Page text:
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Iraq’s Moqtada Sadr: Cleric and kingmaker

By AFP - Feb 03,2020 - Last updated at Feb 03,2020

BAGHDAD — Whether in protests, elections, secret negotiations or government formations, one man always seems to have the last word in Iraq’s tumultuous political scene: Sharp-tongued cleric Moqtada Sadr.

The onetime militiaman has earned himself a cult-like following in Iraq which he can mobilise with a single tweet to crown — or bring down — a government.

He appeared to do just that this week, endorsing ex-minister Mohammad Allawi to become Iraq’s new premier after four months of anti-government protests had brought political life to a standstill.

Sadr had backed the rallies early on, even though they called for the downfall of a Cabinet and PM he had sponsored, and for early elections that may cost him seats in parliament, where he controls the largest bloc.

Mind-boggling politicking is par for the course when it comes to Sadr, said Renad Mansour of the London-based Chatham House think tank.

“He’s a guy who has multiple sides: an anthropologist who goes with the street, making him inconsistent over the years,” said Mansour.

Sadr, 46, was born in the southern Iraqi town of Kufa to a family with deep political roots.

His father, Mohammad Sadeq Sadr, who was assassinated in 1999, was one of Iraq’s most respected Shiite clerics and a fierce opponent of Saddam Hussein’s regime.

Moqtada Sadr is also related to Mohammad Baqer Sadr, the prominent thinker who was executed by Saddam in 1980.

This legacy fuelled the younger Sadr’s fire, and he saw his opportunity in Saddam’s 2003 ouster by a US-led invasion — which he also opposed with his Mahdi Army.

Sadr virtually disappeared in 2006, spending the next few years studying to become a cleric in Iran’s Qom before returning to Iraq’s holy city of Najaf in 2011.

 

Ruling reformist 

 

As he returned to public life, Sadr began railing against corruption and its main symbol in Iraq: Baghdad’s once-exclusive “Green Zone” which hosts government offices and embassies.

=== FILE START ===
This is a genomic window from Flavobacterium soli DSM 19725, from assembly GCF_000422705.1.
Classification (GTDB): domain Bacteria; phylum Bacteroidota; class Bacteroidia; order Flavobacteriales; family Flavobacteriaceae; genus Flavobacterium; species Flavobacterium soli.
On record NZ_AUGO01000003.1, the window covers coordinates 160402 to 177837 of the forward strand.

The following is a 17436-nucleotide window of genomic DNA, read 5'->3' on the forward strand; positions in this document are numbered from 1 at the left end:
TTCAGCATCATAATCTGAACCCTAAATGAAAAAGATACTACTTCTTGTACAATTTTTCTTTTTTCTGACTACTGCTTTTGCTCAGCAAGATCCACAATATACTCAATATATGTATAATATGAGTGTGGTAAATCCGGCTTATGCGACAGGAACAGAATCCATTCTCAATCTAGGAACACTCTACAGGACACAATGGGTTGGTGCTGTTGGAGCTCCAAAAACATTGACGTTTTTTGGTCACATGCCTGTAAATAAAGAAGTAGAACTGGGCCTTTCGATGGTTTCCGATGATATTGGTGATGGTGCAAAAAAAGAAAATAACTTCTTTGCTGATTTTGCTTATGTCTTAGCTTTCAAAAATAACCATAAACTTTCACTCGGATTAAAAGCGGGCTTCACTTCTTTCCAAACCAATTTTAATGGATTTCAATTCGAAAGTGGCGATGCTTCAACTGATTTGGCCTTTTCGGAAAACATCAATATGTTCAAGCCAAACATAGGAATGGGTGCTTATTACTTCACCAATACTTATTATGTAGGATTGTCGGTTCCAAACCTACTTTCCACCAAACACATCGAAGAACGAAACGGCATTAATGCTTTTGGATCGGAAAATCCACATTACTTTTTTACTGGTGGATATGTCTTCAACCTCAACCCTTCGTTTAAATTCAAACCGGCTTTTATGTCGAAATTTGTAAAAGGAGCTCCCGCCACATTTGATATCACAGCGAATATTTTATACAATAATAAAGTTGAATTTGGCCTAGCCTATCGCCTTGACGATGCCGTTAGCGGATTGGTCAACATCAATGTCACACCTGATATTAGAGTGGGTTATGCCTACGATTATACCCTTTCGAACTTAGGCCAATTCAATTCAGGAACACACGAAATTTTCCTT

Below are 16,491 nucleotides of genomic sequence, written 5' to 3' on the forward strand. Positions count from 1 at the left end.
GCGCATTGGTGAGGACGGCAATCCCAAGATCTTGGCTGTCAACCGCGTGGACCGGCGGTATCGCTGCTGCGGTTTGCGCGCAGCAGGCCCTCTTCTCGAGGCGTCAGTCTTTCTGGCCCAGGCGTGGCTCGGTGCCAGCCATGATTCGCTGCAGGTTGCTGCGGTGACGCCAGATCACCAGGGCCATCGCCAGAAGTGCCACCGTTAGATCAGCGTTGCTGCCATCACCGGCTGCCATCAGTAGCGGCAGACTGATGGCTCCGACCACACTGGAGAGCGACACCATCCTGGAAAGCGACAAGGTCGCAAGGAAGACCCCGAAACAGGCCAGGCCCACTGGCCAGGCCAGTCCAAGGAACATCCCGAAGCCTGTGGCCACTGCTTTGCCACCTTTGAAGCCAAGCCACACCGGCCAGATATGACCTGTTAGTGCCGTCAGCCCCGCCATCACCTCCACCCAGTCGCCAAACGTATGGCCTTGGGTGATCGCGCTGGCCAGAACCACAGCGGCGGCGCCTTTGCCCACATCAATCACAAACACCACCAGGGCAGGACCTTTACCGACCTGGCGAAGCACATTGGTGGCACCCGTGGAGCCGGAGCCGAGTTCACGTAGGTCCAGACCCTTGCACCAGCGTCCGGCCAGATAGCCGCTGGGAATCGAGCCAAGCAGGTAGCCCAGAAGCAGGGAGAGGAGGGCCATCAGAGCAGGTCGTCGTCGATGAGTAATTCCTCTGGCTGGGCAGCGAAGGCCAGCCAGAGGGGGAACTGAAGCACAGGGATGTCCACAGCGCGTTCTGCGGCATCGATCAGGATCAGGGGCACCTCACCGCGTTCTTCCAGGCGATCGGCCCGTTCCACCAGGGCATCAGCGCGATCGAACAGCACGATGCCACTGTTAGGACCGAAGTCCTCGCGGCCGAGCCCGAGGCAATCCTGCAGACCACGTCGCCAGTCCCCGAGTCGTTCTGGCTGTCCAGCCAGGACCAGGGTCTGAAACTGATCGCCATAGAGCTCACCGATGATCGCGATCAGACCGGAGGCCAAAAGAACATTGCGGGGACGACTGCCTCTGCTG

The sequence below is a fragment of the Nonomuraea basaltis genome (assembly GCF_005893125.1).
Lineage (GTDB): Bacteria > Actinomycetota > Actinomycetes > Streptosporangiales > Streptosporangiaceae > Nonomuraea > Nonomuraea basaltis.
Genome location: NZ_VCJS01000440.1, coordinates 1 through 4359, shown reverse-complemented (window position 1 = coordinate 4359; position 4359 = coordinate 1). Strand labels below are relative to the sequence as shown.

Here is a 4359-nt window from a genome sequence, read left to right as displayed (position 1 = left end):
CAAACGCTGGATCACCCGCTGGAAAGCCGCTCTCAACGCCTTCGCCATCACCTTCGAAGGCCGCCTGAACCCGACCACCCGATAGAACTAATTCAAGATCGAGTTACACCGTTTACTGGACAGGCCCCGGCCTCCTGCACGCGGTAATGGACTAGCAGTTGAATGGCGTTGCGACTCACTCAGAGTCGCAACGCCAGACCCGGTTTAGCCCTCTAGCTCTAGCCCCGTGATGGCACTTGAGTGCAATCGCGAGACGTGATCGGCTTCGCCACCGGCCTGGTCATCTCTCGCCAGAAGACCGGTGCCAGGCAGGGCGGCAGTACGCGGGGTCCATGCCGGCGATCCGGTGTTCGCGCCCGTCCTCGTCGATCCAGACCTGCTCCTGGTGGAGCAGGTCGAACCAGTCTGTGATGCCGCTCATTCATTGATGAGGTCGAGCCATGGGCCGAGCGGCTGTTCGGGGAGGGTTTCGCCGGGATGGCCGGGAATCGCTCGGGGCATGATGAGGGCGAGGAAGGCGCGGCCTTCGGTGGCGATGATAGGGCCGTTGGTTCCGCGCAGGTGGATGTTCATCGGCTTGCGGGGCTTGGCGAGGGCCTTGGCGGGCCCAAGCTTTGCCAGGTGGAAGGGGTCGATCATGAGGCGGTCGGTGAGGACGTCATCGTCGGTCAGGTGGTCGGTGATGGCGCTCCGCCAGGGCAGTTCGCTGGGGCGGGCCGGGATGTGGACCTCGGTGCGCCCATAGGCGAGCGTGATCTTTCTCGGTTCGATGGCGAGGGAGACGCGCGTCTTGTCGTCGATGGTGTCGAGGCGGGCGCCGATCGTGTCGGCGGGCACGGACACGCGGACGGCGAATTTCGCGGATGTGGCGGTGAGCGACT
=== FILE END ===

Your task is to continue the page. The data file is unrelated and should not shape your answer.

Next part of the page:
In 2016, he held weekly Friday protests against graft in a country considered the 12th most corrupt in the world, according to watchdog group Transparency International.

Sadr regularly dispatched his critiques to his more than 900,000 followers on Twitter.

But after years as a self-styled opposition, his Saeroon bloc won the largest share of parliament’s 329 seats in the 2018 elections.

To form a majority, he allied with the next-biggest bloc, Fatah, the political arm of the Hashed Al Shaabi military network and his longtime rivals.

“Sadr presents himself as an anti-establishment champion of reform and a populist voice of the millions who have been let down by the system,” said Fanar Haddad, an expert at Singapore University’s Middle East Institute.

“But the fact remains that the Sadrists have been an integral part of the political classes and have had no shortage of ministerial posts and high ranking public office,” he added.

That contradiction has been strained in recent months as Sadr issued a dizzying series of tweets backing, then abandoning, then reendorsing anti-government rallies rocking Iraq since October.

He also organised his own anti-US rally that saw tens of thousands flood the streets of Baghdad to demand foreign forces leave Iraqi territory.

“Sadr is torn between two competing trends — one to try to unify the political leadership, and two, to try to bring protesters closer to it,” Mansour added.

He has tried to walk the tightrope between them: Asking his supporters to remain in protest camps but condemning student sit-ins and road closures — the two main tactics used by other demonstrators.

 

‘Winding trajectory’ 

 

But Sadr’s instructions have all been issued on Twitter as he is thought to still be in the Iranian holy city of Qom.

He has complex ties with Iran, a country to which his family was long opposed but where he is now completing his religious studies.

Sadr shocked many when he travelled to Tehran in September, meeting both supreme leader Ayatollah Ali Khamenei and Iranian general Qassem Soleimani, who was killed months later in a US drone strike on Baghdad.

It was another indication of Sadr’s “winding trajectory”, said Karim Bitar, an international relations analyst at the Paris-based Institute for International and Strategic Affairs.

“A nationalist anti-American troublemaker during the Iraq war, who we then find allied to Saudi Arabia, before he makes another radical turn again to get closer to the Iranians,” Bitar said.

Now, Sadr once again finds himself the main sponsor of Iraq’s new prime minister but has insisted that he remains a rebel at heart.

At the bottom of a recent tweet urging a return to normal life, swiftly shared and reposted by thousands of his die-hard followers, Sadr signed off: “Patron of the revolution”.

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